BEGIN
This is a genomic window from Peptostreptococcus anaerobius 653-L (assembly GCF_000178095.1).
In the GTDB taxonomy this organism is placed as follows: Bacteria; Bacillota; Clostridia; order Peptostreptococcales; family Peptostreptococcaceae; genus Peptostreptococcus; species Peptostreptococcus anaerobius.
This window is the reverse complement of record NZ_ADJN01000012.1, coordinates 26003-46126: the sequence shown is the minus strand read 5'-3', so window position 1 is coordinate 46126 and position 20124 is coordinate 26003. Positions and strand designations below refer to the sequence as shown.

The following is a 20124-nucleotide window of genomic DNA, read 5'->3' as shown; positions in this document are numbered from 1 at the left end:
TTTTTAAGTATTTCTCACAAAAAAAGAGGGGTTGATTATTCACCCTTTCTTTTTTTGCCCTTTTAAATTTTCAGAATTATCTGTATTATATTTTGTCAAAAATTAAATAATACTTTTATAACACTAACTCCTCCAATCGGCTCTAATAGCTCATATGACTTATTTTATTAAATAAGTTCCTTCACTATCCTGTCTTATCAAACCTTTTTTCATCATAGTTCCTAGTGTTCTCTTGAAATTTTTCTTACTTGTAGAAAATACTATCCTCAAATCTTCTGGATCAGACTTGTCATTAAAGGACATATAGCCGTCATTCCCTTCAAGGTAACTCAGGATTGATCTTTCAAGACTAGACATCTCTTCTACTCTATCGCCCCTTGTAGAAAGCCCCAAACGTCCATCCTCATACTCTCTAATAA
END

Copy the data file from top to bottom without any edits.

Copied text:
This is a genomic window from Peptostreptococcus anaerobius 653-L (assembly GCF_000178095.1).
In the GTDB taxonomy this organism is placed as follows: Bacteria; Bacillota; Clostridia; order Peptostreptococcales; family Peptostreptococcaceae; genus Peptostreptococcus; species Peptostreptococcus anaerobius.
This window is the reverse complement of record NZ_ADJN01000012.1, coordinates 26003-46126: the sequence shown is the minus strand read 5'-3', so window position 1 is coordinate 46126 and position 20124 is coordinate 26003. Positions and strand designations below refer to the sequence as shown.

The following is a 20124-nucleotide window of genomic DNA, read 5'->3' as shown; positions in this document are numbered from 1 at the left end:
TTTTTAAGTATTTCTCACAAAAAAAGAGGGGTTGATTATTCACCCTTTCTTTTTTTGCCCTTTTAAATTTTCAGAATTATCTGTATTATATTTTGTCAAAAATTAAATAATACTTTTATAACACTAACTCCTCCAATCGGCTCTAATAGCTCATATGACTTATTTTATTAAATAAGTTCCTTCACTATCCTGTCTTATCAAACCTTTTTTCATCATAGTTCCTAGTGTTCTCTTGAAATTTTTCTTACTTGTAGAAAATACTATCCTCAAATCTTCTGGATCAGACTTGTCATTAAAGGACATATAGCCGTCATTCCCTTCAAGGTAACTCAGGATTGATCTTTCAAGACTAGACATCTCTTCTACTCTATCGCCCCTTGTAGAAAGCCCCAAACGTCCATCCTCATACTCTCTAATAA